Building a Network of E-commerce Concepts

Lightning Talk and Poster @ Extremely Large Databases XLDB 2013.
Building a Network of E-commerce Concepts
Sandip Gaikwad, Sanjay Ghatare, Nish Parikh, Rajendra Shinde
Abstract

We present a method for developing a network of e-commerce concepts. We define concepts as collection of terms that represent product entities or commerce ideas that users are interested in. We start by looking at large corpora (Billions) of historical eBay buyer queries and seller item titles.

We approach the problem of concept extraction from corpora as a market-baskets problem by adapting statistical measures of support and confidence. The concept-centric meta-data extraction pipeline is built over a map-reduce framework. We constrain the concepts to be both popular and concise.

Evaluation of our algorithm shows that high precision concept sets can be automatically mined. The system mines the full spectrum of precise e-commerce concepts ranging all the way from "ipod nano" to "I'm not a plastic bag" and from "wakizashi sword" to "mastodon skeleton".

Once the concepts are detected, they are linked into a network using different metrics of semantic similarity between concepts. This leads to a rich network of e-commerce vocabulary. Such a network of concepts can be the basis of enabling powerful applications like e-commerce search and discover as well as automatic e-commerce taxonomy generation. We present details about the extraction platform, and algorithms for segmentation of short snippets of e-commerce text as well as detection and linking of concepts.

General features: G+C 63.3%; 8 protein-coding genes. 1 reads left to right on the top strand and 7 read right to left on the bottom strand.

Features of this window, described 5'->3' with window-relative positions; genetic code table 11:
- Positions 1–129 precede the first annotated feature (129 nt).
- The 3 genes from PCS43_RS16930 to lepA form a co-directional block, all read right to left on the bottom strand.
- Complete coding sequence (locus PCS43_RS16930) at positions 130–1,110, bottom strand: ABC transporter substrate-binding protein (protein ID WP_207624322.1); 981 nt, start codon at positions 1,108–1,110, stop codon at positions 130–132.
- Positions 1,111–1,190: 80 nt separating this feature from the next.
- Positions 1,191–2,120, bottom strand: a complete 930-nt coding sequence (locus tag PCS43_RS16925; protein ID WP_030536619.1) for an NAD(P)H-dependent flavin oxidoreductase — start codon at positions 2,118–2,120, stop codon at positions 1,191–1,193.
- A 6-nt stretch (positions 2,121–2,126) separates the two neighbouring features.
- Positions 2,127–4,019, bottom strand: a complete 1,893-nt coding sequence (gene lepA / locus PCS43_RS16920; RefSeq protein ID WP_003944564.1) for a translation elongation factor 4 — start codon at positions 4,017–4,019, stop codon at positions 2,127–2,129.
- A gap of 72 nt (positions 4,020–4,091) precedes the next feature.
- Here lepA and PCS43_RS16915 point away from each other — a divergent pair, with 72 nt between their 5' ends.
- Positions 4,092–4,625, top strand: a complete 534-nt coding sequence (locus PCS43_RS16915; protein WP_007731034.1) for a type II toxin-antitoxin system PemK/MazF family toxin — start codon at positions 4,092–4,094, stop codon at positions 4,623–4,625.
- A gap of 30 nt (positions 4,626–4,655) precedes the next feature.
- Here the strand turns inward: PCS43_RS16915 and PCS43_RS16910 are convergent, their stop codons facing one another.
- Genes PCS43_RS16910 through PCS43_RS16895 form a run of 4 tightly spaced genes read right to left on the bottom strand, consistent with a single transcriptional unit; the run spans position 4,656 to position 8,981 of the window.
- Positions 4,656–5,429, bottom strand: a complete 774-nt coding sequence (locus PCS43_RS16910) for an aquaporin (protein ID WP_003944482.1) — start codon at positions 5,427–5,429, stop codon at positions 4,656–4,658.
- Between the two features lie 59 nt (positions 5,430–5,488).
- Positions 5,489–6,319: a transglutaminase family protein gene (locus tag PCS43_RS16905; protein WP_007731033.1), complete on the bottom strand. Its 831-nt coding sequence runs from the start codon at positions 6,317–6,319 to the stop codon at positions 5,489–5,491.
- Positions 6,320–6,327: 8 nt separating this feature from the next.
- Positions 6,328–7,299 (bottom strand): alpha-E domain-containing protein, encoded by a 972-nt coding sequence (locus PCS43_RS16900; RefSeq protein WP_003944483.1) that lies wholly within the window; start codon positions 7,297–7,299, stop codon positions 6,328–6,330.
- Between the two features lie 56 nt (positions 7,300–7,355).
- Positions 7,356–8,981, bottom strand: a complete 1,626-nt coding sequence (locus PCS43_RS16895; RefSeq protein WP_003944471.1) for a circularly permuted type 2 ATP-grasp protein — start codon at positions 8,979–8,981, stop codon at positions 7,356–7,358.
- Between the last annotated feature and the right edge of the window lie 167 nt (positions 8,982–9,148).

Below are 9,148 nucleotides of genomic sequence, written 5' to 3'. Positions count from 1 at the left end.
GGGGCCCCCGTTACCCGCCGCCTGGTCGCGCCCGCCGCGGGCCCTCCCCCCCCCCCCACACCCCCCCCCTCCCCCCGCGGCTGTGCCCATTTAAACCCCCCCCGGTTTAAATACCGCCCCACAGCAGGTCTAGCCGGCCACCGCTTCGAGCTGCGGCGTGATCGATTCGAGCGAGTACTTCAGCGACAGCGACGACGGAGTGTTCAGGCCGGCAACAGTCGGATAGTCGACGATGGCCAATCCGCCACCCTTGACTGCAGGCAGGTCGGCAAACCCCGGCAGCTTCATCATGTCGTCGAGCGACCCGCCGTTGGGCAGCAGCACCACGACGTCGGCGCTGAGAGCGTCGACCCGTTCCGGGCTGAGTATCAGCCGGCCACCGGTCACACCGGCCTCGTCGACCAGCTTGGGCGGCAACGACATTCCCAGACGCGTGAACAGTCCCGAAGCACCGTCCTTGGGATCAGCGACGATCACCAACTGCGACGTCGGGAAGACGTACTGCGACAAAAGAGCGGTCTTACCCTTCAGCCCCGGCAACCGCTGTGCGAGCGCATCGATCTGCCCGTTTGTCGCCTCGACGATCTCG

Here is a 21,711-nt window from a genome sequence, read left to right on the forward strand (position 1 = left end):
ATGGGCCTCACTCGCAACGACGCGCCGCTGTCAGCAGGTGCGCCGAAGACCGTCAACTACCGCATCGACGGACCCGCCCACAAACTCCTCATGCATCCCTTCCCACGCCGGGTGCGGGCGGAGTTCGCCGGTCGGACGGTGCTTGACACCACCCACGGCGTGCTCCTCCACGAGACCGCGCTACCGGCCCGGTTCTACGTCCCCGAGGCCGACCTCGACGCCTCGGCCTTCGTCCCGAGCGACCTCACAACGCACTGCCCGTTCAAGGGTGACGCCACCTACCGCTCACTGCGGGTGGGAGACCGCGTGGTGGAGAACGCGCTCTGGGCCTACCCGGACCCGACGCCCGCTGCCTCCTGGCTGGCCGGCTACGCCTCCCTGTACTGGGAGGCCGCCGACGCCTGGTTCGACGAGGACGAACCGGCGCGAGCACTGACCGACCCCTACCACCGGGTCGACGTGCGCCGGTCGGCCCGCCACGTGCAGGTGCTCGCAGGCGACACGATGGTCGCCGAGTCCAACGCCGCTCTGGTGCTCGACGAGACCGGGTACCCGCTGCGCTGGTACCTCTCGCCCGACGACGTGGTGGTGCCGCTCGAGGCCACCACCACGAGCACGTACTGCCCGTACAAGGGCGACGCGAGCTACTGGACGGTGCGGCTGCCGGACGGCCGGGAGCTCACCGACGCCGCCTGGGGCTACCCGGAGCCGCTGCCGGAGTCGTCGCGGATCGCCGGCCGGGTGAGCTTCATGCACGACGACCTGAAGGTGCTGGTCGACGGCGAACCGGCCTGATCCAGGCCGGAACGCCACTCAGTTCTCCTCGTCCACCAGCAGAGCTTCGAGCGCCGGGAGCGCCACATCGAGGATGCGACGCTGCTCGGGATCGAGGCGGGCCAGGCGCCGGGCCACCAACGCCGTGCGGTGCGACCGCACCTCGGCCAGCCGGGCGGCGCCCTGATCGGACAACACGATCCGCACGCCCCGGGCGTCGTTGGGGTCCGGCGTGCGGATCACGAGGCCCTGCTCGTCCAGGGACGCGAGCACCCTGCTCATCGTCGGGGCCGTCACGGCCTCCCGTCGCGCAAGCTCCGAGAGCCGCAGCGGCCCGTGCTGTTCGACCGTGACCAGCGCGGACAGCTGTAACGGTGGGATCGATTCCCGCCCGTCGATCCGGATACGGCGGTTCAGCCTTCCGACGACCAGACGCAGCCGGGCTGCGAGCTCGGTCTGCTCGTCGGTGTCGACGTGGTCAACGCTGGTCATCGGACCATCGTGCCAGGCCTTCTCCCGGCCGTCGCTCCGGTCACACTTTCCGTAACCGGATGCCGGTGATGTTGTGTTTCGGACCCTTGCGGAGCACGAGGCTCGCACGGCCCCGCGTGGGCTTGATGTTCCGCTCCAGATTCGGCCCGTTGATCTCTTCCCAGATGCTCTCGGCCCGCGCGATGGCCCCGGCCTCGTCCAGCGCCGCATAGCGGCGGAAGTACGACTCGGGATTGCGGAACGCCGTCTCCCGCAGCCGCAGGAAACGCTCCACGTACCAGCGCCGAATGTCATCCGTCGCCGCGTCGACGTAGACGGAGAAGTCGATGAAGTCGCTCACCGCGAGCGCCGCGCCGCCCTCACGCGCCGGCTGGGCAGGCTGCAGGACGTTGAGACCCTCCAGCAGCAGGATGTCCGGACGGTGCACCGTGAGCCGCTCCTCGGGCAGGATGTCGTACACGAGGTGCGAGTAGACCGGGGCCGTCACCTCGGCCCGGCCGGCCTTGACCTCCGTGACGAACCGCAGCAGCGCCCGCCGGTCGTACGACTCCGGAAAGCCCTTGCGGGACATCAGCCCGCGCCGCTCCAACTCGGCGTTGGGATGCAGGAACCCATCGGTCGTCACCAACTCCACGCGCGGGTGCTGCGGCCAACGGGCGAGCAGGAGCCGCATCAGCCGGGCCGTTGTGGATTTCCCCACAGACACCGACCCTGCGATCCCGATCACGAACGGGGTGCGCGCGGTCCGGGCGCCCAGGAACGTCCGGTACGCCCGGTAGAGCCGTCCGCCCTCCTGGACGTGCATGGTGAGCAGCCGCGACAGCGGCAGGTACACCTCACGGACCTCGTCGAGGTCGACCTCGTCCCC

Another publication from the same category: Machine Learning and Data Science

WWW '17 Perth Australia April 2017

Drawing Sound Conclusions from Noisy Judgments

David Goldberg, Andrew Trotman, Xiao Wang, Wei Min, Zongru Wan

The quality of a search engine is typically evaluated using hand-labeled data sets, where the labels indicate the relevance of documents to queries. Often the number of labels needed is too large to be created by the best annotators, and so less accurate labels (e.g. from crowdsourcing) must be used. This introduces errors in the labels, and thus errors in standard precision metrics (such as P@k and DCG); the lower the quality of the judge, the more errorful the labels, consequently the more inaccurate the metric. We introduce equations and algorithms that can adjust the metrics to the values they would have had if there were no annotation errors.

This is especially important when two search engines are compared by comparing their metrics. We give examples where one engine appeared to be statistically significantly better than the other, but the effect disappeared after the metrics were corrected for annotation error. In other words the evidence supporting a statistical difference was illusory, and caused by a failure to account for annotation error.

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